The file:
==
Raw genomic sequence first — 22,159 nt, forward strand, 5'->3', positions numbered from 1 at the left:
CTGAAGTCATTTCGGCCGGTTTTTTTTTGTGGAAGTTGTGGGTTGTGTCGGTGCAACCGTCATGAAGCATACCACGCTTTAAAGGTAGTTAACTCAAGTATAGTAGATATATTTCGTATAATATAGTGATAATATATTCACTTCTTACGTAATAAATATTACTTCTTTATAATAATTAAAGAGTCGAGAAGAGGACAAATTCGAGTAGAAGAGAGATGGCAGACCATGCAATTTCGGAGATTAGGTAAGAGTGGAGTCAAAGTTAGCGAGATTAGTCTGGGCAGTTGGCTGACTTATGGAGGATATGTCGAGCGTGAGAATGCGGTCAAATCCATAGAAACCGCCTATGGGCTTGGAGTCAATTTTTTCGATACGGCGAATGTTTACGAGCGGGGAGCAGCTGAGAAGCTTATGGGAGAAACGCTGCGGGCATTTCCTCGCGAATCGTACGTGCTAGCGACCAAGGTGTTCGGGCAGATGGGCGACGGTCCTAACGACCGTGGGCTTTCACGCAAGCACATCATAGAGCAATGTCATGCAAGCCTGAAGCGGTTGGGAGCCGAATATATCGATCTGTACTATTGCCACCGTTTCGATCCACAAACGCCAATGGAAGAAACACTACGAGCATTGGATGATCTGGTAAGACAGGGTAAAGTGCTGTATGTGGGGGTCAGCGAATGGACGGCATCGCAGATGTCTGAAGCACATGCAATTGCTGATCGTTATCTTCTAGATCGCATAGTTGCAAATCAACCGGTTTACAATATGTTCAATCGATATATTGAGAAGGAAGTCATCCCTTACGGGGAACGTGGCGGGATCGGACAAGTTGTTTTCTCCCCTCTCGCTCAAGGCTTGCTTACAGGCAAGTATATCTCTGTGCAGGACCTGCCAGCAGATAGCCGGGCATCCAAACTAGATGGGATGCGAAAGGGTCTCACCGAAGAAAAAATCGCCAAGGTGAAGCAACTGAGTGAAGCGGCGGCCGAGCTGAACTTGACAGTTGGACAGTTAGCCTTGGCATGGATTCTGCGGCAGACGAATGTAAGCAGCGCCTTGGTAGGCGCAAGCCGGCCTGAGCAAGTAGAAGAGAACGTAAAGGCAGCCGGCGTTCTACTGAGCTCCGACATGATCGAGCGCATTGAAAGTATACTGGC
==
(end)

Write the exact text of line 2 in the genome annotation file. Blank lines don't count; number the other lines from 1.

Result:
CTGAAGTCATTTCGGCCGGTTTTTTTTTGTGGAAGTTGTGGGTTGTGTCGGTGCAACCGTCATGAAGCATACCACGCTTTAAAGGTAGTTAACTCAAGTATAGTAGATATATTTCGTATAATATAGTGATAATATATTCACTTCTTACGTAATAAATATTACTTCTTTATAATAATTAAAGAGTCGAGAAGAGGACAAATTCGAGTAGAAGAGAGATGGCAGACCATGCAATTTCGGAGATTAGGTAAGAGTGGAGTCAAAGTTAGCGAGATTAGTCTGGGCAGTTGGCTGACTTATGGAGGATATGTCGAGCGTGAGAATGCGGTCAAATCCATAGAAACCGCCTATGGGCTTGGAGTCAATTTTTTCGATACGGCGAATGTTTACGAGCGGGGAGCAGCTGAGAAGCTTATGGGAGAAACGCTGCGGGCATTTCCTCGCGAATCGTACGTGCTAGCGACCAAGGTGTTCGGGCAGATGGGCGACGGTCCTAACGACCGTGGGCTTTCACGCAAGCACATCATAGAGCAATGTCATGCAAGCCTGAAGCGGTTGGGAGCCGAATATATCGATCTGTACTATTGCCACCGTTTCGATCCACAAACGCCAATGGAAGAAACACTACGAGCATTGGATGATCTGGTAAGACAGGGTAAAGTGCTGTATGTGGGGGTCAGCGAATGGACGGCATCGCAGATGTCTGAAGCACATGCAATTGCTGATCGTTATCTTCTAGATCGCATAGTTGCAAATCAACCGGTTTACAATATGTTCAATCGATATATTGAGAAGGAAGTCATCCCTTACGGGGAACGTGGCGGGATCGGACAAGTTGTTTTCTCCCCTCTCGCTCAAGGCTTGCTTACAGGCAAGTATATCTCTGTGCAGGACCTGCCAGCAGATAGCCGGGCATCCAAACTAGATGGGATGCGAAAGGGTCTCACCGAAGAAAAAATCGCCAAGGTGAAGCAACTGAGTGAAGCGGCGGCCGAGCTGAACTTGACAGTTGGACAGTTAGCCTTGGCATGGATTCTGCGGCAGACGAATGTAAGCAGCGCCTTGGTAGGCGCAAGCCGGCCTGAGCAAGTAGAAGAGAACGTAAAGGCAGCCGGCGTTCTACTGAGCTCCGACATGATCGAGCGCATTGAAAGTATACTGGC